# Algorithm for making straight lines out of bumpy pixels

The Problem:

I have an image that I downloaded from google's static map api. I use this image to basically create a "magic wand" type feature where a user clicks. For those interested I am using the graph cut algorithm to find the shape that the user clicked. I then find all the points that represent the border of this shape (borderPoints) using contour tracing.

My Goal:

Straighten out the lines (if possible) and minimize the amount of borderPoints (as much as possible). My current use case are the roofs of houses so in the majority of cases I would hope that I could find the corners and just use those as the borderPoints instead of all the varying points in between. But I am having trouble figuring out how to find those corners because of the bumpy pixel lines.

My Attempts at a Solution:

One simple technique is to loop over the points checking the point before, the current point, and the point after. If the point before and the point after have the same x or the same y then the current point can be removed. This trims the number of points down a little but not as much as I would like.

I also tried looking at the before and after point to see if the current point could be removed if it wasn't within a certain slope range but had little success because occasionally a key corner point was removed because the image was kind of fuzzy and the corner had slightly rounded points.

My Question:

Are there any algorithms for doing this type of thing? If so, what is it (they) called? If not, any thoughts on how to progamatically approach this problem?

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en.wikipedia.org/wiki/Ramer–Douglas–Peucker_algorithm –  Martin Beckett Oct 9 '12 at 16:23
Thanks for the quick response. I will check it out and report how it went. –  testing123 Oct 9 '12 at 16:52
@MartinBeckett This was exactly what I needed. You should answer the question instead of commenting so I can mark it as the answer :). Otherwise I will mark the other person who answered it after you. Thanks again! –  testing123 Oct 10 '12 at 2:39
it's a great algorithm and everybody ends up re-inventing it whenever they need to approximate a line ! –  Martin Beckett Oct 10 '12 at 2:43
@MartinBeckett Are you going to create an answer for this? I am not trying to be annoying, I just want to make sure you get the points since you were the first to answer. If you don't care I will just upvote your comment and mark job's answer. –  testing123 Oct 10 '12 at 16:05

This sounds similar to the Ramer–Douglas–Peucker algorithm. You may be able to do better by exploiting the fact that all your points lie on a grid.

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Seems to me like you are looking for a polynomial approximation of degree 1.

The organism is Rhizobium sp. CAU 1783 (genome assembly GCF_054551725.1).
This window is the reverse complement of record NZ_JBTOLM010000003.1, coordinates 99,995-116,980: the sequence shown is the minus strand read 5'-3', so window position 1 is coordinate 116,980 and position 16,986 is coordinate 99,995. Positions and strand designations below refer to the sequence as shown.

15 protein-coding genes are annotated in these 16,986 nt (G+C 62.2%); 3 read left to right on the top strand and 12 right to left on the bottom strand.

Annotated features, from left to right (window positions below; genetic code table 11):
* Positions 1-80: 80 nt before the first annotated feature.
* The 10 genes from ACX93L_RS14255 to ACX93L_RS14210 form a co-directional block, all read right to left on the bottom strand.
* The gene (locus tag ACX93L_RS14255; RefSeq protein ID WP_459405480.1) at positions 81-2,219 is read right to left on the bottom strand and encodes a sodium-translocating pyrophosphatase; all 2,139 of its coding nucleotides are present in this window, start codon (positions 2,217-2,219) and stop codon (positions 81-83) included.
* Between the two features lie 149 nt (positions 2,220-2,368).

For a quick answer to your question, you may want to read this: http://en.wikipedia.org/wiki/Simple_regression. The Numerical example section shows you concretely how the equation for your line can be computed.

Polynomial approximations allow you to approach a function, curve, group of point, however you want to call it with a polynomial function of the form an.x^n + ... + a1.x^1 + a0

In your case, you want a line, so you want a function a1.x + a0 where a1 and a0 will be calculated to minimize the error with the set of points you have.

There are various ways of computing your error (called a norm) and minimizing it. You may be interested for example in finding the line that minimizes the distance to any of the points you have (minimizing the max), or in minimizing the distance to the set of points as a whole (minimizing the sum of absolute differences, or the sum of squares of differences, etc.)

In terms of algorithms, you may want to look at Chebyshev approximations and Remez algorithms specifically. All of these solve the approximation of a function with a polynomial of any degree but in your case you will only care about degree 1.

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I will check this out too, when I get a chance and report back. Thanks for the quick response! –  testing123 Oct 9 '12 at 16:53
Sure. If you don't have much time for this, the formula given to compute beta and alpha in en.wikipedia.org/wiki/Simple_regression will work just fine for you. –  Lolo Oct 9 '12 at 17:01
The Ramer-Douglas-Peucker algorithm worked so good I didn't try this out. Still thanks for the response. –  testing123 Oct 10 '12 at 2:41
No worries. I didn't know about this algorithm myself and it does indeed seem to get you closer to what you were after. –  Lolo Oct 10 '12 at 4:15